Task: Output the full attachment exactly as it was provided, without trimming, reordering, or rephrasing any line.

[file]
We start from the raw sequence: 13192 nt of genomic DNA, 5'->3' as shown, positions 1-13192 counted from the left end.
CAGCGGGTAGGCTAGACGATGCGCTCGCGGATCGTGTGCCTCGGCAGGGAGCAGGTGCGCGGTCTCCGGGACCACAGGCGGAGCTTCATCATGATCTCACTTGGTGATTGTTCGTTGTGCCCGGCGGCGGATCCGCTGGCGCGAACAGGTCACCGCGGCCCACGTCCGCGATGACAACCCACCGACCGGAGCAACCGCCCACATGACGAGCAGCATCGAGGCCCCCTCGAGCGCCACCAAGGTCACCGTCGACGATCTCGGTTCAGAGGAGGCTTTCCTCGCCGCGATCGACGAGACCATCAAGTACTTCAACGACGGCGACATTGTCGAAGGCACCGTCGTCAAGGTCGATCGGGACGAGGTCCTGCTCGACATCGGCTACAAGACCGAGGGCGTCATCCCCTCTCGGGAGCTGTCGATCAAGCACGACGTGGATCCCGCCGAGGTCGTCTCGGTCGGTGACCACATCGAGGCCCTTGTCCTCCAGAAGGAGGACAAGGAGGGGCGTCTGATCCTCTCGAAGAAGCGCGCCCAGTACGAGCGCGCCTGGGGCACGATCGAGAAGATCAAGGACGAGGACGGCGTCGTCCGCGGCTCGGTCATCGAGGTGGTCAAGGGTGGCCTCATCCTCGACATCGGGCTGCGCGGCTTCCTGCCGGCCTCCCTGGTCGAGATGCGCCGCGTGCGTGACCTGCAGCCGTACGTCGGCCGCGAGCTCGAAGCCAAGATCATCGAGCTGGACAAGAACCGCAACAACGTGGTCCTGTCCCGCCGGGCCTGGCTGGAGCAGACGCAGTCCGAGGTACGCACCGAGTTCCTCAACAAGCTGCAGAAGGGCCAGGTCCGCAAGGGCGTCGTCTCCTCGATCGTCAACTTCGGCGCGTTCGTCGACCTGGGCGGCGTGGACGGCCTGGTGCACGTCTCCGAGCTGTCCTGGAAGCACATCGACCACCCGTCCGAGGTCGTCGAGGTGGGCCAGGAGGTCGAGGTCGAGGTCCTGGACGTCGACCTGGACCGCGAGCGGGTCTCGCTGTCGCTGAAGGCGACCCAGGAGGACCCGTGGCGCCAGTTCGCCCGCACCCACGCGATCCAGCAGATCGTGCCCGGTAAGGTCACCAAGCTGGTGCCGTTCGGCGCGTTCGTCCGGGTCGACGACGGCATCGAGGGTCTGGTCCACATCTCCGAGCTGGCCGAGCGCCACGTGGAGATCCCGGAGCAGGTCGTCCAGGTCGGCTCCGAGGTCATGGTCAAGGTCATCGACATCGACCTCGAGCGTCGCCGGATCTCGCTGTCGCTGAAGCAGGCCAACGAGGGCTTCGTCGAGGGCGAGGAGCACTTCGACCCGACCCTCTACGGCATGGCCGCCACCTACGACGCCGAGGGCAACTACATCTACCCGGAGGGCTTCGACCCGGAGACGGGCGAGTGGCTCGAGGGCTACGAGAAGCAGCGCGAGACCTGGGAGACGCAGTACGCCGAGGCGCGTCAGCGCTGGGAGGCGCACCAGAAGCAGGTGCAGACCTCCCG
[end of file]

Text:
We start from the raw sequence: 13192 nt of genomic DNA, 5'->3' as shown, positions 1-13192 counted from the left end.
CAGCGGGTAGGCTAGACGATGCGCTCGCGGATCGTGTGCCTCGGCAGGGAGCAGGTGCGCGGTCTCCGGGACCACAGGCGGAGCTTCATCATGATCTCACTTGGTGATTGTTCGTTGTGCCCGGCGGCGGATCCGCTGGCGCGAACAGGTCACCGCGGCCCACGTCCGCGATGACAACCCACCGACCGGAGCAACCGCCCACATGACGAGCAGCATCGAGGCCCCCTCGAGCGCCACCAAGGTCACCGTCGACGATCTCGGTTCAGAGGAGGCTTTCCTCGCCGCGATCGACGAGACCATCAAGTACTTCAACGACGGCGACATTGTCGAAGGCACCGTCGTCAAGGTCGATCGGGACGAGGTCCTGCTCGACATCGGCTACAAGACCGAGGGCGTCATCCCCTCTCGGGAGCTGTCGATCAAGCACGACGTGGATCCCGCCGAGGTCGTCTCGGTCGGTGACCACATCGAGGCCCTTGTCCTCCAGAAGGAGGACAAGGAGGGGCGTCTGATCCTCTCGAAGAAGCGCGCCCAGTACGAGCGCGCCTGGGGCACGATCGAGAAGATCAAGGACGAGGACGGCGTCGTCCGCGGCTCGGTCATCGAGGTGGTCAAGGGTGGCCTCATCCTCGACATCGGGCTGCGCGGCTTCCTGCCGGCCTCCCTGGTCGAGATGCGCCGCGTGCGTGACCTGCAGCCGTACGTCGGCCGCGAGCTCGAAGCCAAGATCATCGAGCTGGACAAGAACCGCAACAACGTGGTCCTGTCCCGCCGGGCCTGGCTGGAGCAGACGCAGTCCGAGGTACGCACCGAGTTCCTCAACAAGCTGCAGAAGGGCCAGGTCCGCAAGGGCGTCGTCTCCTCGATCGTCAACTTCGGCGCGTTCGTCGACCTGGGCGGCGTGGACGGCCTGGTGCACGTCTCCGAGCTGTCCTGGAAGCACATCGACCACCCGTCCGAGGTCGTCGAGGTGGGCCAGGAGGTCGAGGTCGAGGTCCTGGACGTCGACCTGGACCGCGAGCGGGTCTCGCTGTCGCTGAAGGCGACCCAGGAGGACCCGTGGCGCCAGTTCGCCCGCACCCACGCGATCCAGCAGATCGTGCCCGGTAAGGTCACCAAGCTGGTGCCGTTCGGCGCGTTCGTCCGGGTCGACGACGGCATCGAGGGTCTGGTCCACATCTCCGAGCTGGCCGAGCGCCACGTGGAGATCCCGGAGCAGGTCGTCCAGGTCGGCTCCGAGGTCATGGTCAAGGTCATCGACATCGACCTCGAGCGTCGCCGGATCTCGCTGTCGCTGAAGCAGGCCAACGAGGGCTTCGTCGAGGGCGAGGAGCACTTCGACCCGACCCTCTACGGCATGGCCGCCACCTACGACGCCGAGGGCAACTACATCTACCCGGAGGGCTTCGACCCGGAGACGGGCGAGTGGCTCGAGGGCTACGAGAAGCAGCGCGAGACCTGGGAGACGCAGTACGCCGAGGCGCGTCAGCGCTGGGAGGCGCACCAGAAGCAGGTGCAGACCTCCCG